I have always struggle with hope. It seems hollow.
Hope seems the place of last resort. When there is nothing more we can possibly do, we then just hope it works out. We hope things will change.
Hope takes on a passive role. By having hope, we place what happens into someone else’s hands. Hope is placed on a higher power to take care of things. Hope places the outcome in another’s hands of responsibility and ownership.
Hope is not a strategy. I have never met any leader or worked in any organization that had hope as their strategy. We may say “I hope this works!” But we don’t say “our strategy is to just continue work every day and hope we find our way to success.” If this is your strategy, then you may be working in an Eeyore-like organization.
Hope doesn’t clean things up. Life is real, messy. We seem to forget this fact. Maybe all those nice sounding clips are really happening to the people writing them. I hope so…. But that isn’t always true either. When someone’s situation seems so perfect, I begin to imagine what may be really going on beneath the surface. Life is rarely that good all the time. Life is real, messy, and hope seems to fade.
Anne Lamott is a wonderful writer with a real life, and she tells it all through her books on finding faith and spirituality. Her recent book, Stitches, is a relevant read and it tells us to gather with those who support us and just live as brightly as we can with whatever comes our way. This simple statement is unfair to her and her book, but here is a small part of one sentence that just really hit me: “…hope is a conversation.”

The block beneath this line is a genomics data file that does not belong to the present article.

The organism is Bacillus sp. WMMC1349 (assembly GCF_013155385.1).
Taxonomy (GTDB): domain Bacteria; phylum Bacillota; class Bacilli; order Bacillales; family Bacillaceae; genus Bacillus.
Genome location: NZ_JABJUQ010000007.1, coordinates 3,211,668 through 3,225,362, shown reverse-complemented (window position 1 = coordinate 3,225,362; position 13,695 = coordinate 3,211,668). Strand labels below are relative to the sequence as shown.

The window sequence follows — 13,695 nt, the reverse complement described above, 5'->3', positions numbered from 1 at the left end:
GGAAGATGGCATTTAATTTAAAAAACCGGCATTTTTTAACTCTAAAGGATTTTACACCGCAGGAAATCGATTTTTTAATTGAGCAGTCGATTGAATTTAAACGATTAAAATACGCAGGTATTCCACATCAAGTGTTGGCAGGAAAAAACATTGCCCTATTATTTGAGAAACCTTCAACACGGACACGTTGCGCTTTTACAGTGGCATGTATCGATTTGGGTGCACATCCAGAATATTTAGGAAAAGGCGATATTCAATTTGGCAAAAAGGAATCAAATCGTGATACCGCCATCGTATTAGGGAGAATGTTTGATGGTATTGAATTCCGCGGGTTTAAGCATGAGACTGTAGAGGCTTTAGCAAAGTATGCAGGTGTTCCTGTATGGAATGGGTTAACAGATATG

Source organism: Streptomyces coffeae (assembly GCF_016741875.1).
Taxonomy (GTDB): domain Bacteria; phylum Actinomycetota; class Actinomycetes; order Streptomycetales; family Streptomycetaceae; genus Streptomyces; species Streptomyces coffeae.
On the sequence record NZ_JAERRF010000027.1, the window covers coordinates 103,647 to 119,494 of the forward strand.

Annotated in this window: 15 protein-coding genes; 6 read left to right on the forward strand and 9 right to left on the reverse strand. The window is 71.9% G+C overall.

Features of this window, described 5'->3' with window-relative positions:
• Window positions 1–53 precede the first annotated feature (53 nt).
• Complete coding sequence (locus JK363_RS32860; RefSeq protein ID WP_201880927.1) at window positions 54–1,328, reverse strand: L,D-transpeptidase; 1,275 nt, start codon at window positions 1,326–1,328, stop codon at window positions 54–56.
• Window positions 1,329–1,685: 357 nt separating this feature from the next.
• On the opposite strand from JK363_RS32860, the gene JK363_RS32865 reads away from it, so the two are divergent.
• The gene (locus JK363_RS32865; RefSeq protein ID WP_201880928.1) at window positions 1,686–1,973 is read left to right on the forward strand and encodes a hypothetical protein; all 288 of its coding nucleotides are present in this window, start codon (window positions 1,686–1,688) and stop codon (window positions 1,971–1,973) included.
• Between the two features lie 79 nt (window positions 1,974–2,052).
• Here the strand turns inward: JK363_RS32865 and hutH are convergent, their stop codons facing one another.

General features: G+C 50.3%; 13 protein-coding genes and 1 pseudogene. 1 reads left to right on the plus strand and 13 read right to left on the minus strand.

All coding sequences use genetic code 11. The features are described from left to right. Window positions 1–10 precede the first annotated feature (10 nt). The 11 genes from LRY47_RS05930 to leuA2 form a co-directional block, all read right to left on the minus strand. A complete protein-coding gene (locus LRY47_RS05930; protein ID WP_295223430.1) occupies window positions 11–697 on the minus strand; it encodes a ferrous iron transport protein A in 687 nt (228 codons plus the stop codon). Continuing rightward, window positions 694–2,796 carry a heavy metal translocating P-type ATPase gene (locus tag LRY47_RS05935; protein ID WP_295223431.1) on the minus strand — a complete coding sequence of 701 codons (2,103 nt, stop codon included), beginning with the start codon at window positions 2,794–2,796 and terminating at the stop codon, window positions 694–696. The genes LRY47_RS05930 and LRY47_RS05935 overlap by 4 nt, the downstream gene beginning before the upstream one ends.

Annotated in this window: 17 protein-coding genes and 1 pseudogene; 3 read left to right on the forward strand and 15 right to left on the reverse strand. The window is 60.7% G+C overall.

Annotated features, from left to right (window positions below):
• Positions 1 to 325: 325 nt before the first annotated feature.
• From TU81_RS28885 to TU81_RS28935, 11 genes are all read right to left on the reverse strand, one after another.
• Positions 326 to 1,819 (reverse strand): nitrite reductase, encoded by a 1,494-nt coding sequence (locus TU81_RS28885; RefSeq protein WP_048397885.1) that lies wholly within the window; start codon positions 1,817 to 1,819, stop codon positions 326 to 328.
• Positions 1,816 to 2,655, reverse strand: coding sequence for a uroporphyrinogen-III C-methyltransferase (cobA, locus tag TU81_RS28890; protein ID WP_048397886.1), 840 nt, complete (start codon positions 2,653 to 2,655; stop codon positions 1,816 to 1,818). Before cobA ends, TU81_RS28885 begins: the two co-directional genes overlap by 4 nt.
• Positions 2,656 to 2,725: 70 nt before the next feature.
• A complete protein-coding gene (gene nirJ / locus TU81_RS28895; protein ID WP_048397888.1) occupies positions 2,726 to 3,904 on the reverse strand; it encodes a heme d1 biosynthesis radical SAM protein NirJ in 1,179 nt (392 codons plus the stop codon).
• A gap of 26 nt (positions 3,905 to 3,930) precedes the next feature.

Hope is a conversation.
I like these four words. For me, it describes hope in such a clear way. A conversation enlivens hope. A conversation brings people together. A conversation enables empathy. A conversation regenerates our spirit. Through a conversation, hope may convert to a renewed faith in what is good and possible.
Hope is patience.
Hope may be a form of patience, too. We get eager. We want good things to happen as often and as quickly as possible. But life cannot always deliver that. Hope tells us to be patient.
I am unsure of what hope really is yet I also know we cannot live without it. Hope seems hollow often. Just when we are ready to give up on hope, we see beauty happen. The beauty can be a hug, a kind word, a knowing nod, acceptance, recovery. Hope can be many, many things in a real, messy world. And maybe that is what hope is about… undefined yet comforting and renewing. To grasp hope, it just may begin with a conversation.
What is hope for you?